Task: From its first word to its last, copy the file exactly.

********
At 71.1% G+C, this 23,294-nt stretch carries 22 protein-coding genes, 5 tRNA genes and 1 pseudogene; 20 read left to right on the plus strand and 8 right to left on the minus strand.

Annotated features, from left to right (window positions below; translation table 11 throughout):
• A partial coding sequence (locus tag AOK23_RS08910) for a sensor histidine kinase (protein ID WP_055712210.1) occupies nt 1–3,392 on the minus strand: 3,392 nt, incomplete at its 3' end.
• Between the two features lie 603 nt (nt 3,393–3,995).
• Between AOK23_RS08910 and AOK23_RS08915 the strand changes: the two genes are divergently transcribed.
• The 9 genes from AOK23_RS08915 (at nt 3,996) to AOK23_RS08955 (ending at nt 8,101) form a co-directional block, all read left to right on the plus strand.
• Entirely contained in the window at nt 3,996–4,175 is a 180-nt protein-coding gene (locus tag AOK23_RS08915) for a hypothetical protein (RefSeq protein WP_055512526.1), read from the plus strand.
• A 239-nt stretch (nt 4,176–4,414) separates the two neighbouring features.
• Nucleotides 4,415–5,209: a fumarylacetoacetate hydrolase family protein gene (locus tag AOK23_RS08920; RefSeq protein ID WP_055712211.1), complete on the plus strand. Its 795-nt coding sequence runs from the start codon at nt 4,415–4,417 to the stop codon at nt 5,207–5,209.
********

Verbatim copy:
At 71.1% G+C, this 23,294-nt stretch carries 22 protein-coding genes, 5 tRNA genes and 1 pseudogene; 20 read left to right on the plus strand and 8 right to left on the minus strand.

Annotated features, from left to right (window positions below; translation table 11 throughout):
• A partial coding sequence (locus tag AOK23_RS08910) for a sensor histidine kinase (protein ID WP_055712210.1) occupies nt 1–3,392 on the minus strand: 3,392 nt, incomplete at its 3' end.
• Between the two features lie 603 nt (nt 3,393–3,995).
• Between AOK23_RS08910 and AOK23_RS08915 the strand changes: the two genes are divergently transcribed.
• The 9 genes from AOK23_RS08915 (at nt 3,996) to AOK23_RS08955 (ending at nt 8,101) form a co-directional block, all read left to right on the plus strand.
• Entirely contained in the window at nt 3,996–4,175 is a 180-nt protein-coding gene (locus tag AOK23_RS08915) for a hypothetical protein (RefSeq protein WP_055512526.1), read from the plus strand.
• A 239-nt stretch (nt 4,176–4,414) separates the two neighbouring features.
• Nucleotides 4,415–5,209: a fumarylacetoacetate hydrolase family protein gene (locus tag AOK23_RS08920; RefSeq protein ID WP_055712211.1), complete on the plus strand. Its 795-nt coding sequence runs from the start codon at nt 4,415–4,417 to the stop codon at nt 5,207–5,209.